Isle of Man border opens to allow family visits

a small boat in a body of water: The Isle of Man's border has been closed to most non-residents for more than a year © BBC The Isle of Man's border has been closed to most non-residents for more than a year

Isle of Man coronavirus border restrictions have been eased to allow non-resident family members to visit.

The island's border has been closed to almost all non-residents since March 2020, keeping some families apart for more than a year.

The relaxation also applies to partners and property owners but only those who live in the UK and Channel Islands.

Anyone who visits must isolate for seven days and pay £60 for two Covid-19 tests.

Following a second negative test, people can leave isolation but will face further restrictions for the next three days, including a ban on using public transport or visiting pubs, restaurants and theatres.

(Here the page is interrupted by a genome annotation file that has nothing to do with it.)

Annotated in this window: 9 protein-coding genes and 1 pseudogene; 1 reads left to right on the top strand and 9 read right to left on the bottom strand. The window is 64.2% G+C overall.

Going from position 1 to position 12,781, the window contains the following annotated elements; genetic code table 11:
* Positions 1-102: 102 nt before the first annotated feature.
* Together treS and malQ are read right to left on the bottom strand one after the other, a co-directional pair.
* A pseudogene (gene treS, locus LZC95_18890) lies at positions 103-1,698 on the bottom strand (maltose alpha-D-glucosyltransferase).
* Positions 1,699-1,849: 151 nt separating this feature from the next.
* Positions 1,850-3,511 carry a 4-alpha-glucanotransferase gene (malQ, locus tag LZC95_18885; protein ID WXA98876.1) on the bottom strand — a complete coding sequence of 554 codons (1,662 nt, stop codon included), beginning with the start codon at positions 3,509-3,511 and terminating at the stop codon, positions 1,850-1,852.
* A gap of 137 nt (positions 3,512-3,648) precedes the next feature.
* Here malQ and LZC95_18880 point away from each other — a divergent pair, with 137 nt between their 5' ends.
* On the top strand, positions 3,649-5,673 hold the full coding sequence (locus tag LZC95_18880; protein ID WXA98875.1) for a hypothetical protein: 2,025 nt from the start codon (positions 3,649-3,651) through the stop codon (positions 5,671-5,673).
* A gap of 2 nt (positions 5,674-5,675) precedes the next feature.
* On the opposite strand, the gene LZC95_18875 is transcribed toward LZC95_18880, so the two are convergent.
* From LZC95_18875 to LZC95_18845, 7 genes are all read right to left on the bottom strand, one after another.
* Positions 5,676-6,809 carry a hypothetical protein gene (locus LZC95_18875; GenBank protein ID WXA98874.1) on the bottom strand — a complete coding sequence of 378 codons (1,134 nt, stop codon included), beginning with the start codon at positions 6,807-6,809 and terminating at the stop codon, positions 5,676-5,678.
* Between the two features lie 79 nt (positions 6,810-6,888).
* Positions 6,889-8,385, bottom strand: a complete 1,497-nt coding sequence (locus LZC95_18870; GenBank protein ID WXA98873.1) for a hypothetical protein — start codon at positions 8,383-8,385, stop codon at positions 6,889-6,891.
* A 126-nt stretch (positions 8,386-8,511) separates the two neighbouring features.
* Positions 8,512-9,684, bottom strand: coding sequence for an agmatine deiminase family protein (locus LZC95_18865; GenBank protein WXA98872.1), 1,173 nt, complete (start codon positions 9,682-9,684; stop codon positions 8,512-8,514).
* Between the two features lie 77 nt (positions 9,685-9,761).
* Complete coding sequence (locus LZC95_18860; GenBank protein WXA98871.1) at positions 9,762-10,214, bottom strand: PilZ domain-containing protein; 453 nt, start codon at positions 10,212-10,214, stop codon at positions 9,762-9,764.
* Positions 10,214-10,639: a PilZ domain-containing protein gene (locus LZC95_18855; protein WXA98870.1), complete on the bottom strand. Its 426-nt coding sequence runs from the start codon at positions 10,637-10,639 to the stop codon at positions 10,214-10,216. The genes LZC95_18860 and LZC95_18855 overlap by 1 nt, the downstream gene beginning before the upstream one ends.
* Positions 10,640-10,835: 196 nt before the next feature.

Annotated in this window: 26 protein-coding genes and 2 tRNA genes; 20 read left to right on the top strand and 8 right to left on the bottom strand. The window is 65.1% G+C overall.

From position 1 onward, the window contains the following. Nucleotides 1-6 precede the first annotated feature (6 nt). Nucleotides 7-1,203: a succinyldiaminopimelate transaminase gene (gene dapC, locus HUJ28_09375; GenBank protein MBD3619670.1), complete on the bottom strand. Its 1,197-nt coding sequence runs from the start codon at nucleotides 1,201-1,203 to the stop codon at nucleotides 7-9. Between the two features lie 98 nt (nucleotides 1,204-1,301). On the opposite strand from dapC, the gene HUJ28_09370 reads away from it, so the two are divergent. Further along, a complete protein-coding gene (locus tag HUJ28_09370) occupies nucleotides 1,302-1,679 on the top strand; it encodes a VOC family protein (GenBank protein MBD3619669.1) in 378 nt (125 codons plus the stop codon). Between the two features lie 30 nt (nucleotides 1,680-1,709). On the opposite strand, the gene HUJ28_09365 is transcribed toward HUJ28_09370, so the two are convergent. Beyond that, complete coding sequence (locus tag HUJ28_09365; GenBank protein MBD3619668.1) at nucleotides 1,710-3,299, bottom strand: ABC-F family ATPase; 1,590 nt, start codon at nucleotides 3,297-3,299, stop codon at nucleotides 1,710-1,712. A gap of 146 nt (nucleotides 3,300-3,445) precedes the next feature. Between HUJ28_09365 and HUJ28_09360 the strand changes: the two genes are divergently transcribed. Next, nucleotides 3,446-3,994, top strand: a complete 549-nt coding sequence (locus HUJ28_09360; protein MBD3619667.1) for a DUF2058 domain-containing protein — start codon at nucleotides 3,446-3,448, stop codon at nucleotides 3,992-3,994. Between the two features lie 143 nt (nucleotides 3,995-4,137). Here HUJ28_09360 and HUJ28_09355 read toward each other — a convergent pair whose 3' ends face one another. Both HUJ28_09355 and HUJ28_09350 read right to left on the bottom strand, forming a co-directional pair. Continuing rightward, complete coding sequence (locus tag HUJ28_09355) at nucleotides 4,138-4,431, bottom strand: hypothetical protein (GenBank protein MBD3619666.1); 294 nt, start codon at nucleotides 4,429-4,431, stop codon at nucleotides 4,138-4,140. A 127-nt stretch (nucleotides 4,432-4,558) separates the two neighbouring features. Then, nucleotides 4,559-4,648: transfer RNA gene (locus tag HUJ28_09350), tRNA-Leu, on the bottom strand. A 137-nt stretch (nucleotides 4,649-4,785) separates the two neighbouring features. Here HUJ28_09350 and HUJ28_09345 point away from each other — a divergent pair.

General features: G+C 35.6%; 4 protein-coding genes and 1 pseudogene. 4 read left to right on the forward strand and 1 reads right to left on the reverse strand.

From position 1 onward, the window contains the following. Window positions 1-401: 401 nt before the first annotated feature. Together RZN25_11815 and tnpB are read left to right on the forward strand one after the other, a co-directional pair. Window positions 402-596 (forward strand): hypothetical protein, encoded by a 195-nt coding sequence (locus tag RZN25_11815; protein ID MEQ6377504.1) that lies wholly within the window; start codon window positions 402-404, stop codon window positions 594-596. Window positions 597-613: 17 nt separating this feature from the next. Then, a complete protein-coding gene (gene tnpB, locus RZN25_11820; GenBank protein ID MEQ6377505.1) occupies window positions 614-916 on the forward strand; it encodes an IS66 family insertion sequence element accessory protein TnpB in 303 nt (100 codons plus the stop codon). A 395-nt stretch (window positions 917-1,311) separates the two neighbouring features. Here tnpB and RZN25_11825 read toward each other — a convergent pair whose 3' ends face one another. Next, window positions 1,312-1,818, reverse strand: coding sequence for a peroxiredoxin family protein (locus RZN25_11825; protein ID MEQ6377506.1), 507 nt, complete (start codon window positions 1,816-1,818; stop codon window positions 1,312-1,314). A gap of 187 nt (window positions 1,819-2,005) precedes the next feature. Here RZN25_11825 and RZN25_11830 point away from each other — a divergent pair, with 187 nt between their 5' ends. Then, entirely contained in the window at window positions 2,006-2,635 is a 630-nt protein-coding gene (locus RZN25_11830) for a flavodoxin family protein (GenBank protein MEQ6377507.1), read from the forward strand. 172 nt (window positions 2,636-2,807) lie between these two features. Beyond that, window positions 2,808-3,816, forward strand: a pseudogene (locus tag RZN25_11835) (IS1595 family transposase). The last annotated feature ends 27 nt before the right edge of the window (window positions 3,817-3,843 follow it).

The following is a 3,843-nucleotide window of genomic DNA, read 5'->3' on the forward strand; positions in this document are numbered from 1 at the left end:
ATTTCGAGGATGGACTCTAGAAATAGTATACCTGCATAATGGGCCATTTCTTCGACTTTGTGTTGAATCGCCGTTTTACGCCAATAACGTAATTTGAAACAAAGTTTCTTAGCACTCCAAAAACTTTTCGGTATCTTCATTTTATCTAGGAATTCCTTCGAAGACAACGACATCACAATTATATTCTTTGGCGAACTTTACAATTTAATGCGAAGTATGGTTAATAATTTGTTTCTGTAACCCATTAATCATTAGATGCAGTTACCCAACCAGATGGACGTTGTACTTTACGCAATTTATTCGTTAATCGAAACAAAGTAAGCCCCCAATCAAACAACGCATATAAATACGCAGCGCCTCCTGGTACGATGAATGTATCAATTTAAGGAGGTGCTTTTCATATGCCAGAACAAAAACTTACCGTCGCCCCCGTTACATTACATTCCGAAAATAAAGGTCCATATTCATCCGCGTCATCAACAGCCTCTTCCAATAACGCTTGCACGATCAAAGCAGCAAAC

Exit Framework

Anyone visiting from further afield must isolate for 14 days.

Anyone planning to travel to the island must have an application for an exemption certificate approved before making the journey.

Under the government's Covid-19 Exit Framework the island's border is expected to open fully without the need for isolation on arrival from 28 June.

Chief Minister Howard Quayle said the relaxation had been made possible because of the island's progress with its vaccination programme and the fall in infection rates in the UK.

More than three quarters of the island's adult population have now received at least one dose of a Covid-19 vaccine.

There are currently 10 active cases of of the virus on the island, two of which are in Noble's Hospital with one receiving intensive care treatment.

Why not follow BBC Isle of Man on Facebook and Twitter? You can also send story ideas to northwest.newsonline@bbc.co.uk

Isle of Man border opens to allow family visits